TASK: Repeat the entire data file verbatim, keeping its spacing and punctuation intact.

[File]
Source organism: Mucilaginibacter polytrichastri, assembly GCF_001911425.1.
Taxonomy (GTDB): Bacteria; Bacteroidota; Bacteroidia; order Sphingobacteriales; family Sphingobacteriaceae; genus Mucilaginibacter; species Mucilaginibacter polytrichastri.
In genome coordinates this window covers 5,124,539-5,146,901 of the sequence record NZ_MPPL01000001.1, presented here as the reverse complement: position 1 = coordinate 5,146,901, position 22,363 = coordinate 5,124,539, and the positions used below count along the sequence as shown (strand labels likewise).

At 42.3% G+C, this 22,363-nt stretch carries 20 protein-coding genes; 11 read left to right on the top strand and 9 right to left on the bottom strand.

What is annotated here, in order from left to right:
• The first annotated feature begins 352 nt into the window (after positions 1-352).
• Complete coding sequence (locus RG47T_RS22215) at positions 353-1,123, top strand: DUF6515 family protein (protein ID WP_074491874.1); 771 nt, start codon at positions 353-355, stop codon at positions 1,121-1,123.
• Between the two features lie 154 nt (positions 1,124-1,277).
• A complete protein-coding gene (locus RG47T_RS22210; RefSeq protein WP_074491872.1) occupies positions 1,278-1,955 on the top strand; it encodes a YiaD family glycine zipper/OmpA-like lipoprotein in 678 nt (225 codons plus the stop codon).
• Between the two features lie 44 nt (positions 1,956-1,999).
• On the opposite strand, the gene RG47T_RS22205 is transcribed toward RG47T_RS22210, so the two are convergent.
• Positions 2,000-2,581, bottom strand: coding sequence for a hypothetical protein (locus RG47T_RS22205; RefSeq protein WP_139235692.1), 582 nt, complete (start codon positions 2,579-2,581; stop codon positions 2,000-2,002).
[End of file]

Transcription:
Source organism: Mucilaginibacter polytrichastri, assembly GCF_001911425.1.
Taxonomy (GTDB): Bacteria; Bacteroidota; Bacteroidia; order Sphingobacteriales; family Sphingobacteriaceae; genus Mucilaginibacter; species Mucilaginibacter polytrichastri.
In genome coordinates this window covers 5,124,539-5,146,901 of the sequence record NZ_MPPL01000001.1, presented here as the reverse complement: position 1 = coordinate 5,146,901, position 22,363 = coordinate 5,124,539, and the positions used below count along the sequence as shown (strand labels likewise).

At 42.3% G+C, this 22,363-nt stretch carries 20 protein-coding genes; 11 read left to right on the top strand and 9 right to left on the bottom strand.

What is annotated here, in order from left to right:
• The first annotated feature begins 352 nt into the window (after positions 1-352).
• Complete coding sequence (locus RG47T_RS22215) at positions 353-1,123, top strand: DUF6515 family protein (protein ID WP_074491874.1); 771 nt, start codon at positions 353-355, stop codon at positions 1,121-1,123.
• Between the two features lie 154 nt (positions 1,124-1,277).
• A complete protein-coding gene (locus RG47T_RS22210; RefSeq protein WP_074491872.1) occupies positions 1,278-1,955 on the top strand; it encodes a YiaD family glycine zipper/OmpA-like lipoprotein in 678 nt (225 codons plus the stop codon).
• Between the two features lie 44 nt (positions 1,956-1,999).
• On the opposite strand, the gene RG47T_RS22205 is transcribed toward RG47T_RS22210, so the two are convergent.
• Positions 2,000-2,581, bottom strand: coding sequence for a hypothetical protein (locus RG47T_RS22205; RefSeq protein WP_139235692.1), 582 nt, complete (start codon positions 2,579-2,581; stop codon positions 2,000-2,002).